The Choices Program is midway through a multiyear initiative to increase our use of digital media as a teaching tool. While we are enthusiastic about the potential of digital curriculum, we want to make sure that any new materials we produce enhance, not obstruct, the most important part of the student experience—what happens inside the classroom. In terms of student engagement and active learning, we believe there is no substitute for the face-to-face interaction that happens between teachers and students during class. At Choices we are committed to active learning. We focus on developing materials that foster a participatory, student-centered experience because we want students to engage actively with history and think critically about its relevance to the world they live in. With this in mind, the Choices Program has been looking at ways to use new media (including video and audio content) to make the process of reading a digital student text more active than the traditional print format. We have a lot of ideas, and I am excited about the prospect of making the text come alive for students in new ways. We have also had conversations about digital lessons, and our videographer Tanya has developed some amazing digital tools to go with some of our new units.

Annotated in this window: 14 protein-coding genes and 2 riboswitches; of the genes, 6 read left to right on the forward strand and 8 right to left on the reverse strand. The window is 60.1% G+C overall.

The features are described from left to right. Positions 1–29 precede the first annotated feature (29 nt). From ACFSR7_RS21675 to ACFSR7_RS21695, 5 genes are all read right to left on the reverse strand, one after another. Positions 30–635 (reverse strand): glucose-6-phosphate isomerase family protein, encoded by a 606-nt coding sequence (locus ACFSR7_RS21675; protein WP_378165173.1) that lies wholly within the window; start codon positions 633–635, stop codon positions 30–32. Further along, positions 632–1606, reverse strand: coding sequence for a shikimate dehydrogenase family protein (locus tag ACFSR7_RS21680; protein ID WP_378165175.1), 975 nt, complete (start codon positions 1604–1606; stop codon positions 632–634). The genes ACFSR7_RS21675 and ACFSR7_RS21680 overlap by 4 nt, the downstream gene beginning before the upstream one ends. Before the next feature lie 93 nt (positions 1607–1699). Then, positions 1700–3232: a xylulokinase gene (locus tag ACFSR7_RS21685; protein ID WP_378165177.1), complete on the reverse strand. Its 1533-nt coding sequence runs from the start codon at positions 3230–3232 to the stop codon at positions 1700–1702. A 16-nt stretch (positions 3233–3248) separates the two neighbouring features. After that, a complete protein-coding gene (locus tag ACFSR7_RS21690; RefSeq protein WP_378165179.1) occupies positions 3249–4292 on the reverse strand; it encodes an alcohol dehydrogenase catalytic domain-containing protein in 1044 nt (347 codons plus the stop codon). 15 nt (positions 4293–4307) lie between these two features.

We know that technology can sometimes be distracting. We do not want to isolate students on devices that detract from group activity. Whatever digital tools we develop, we want them to help teachers foster analytic discussion and productive classroom work. Digital curriculum materials have a lot of potential, but they cannot and should not replace the absolutely essential role that teachers play in student learning. They need to be designed in service to an active and participatory classroom experience.

These are some of the things that we are thinking about as we begin discussions about digital curriculum. What do you think about how digital materials can be used effectively in the classroom?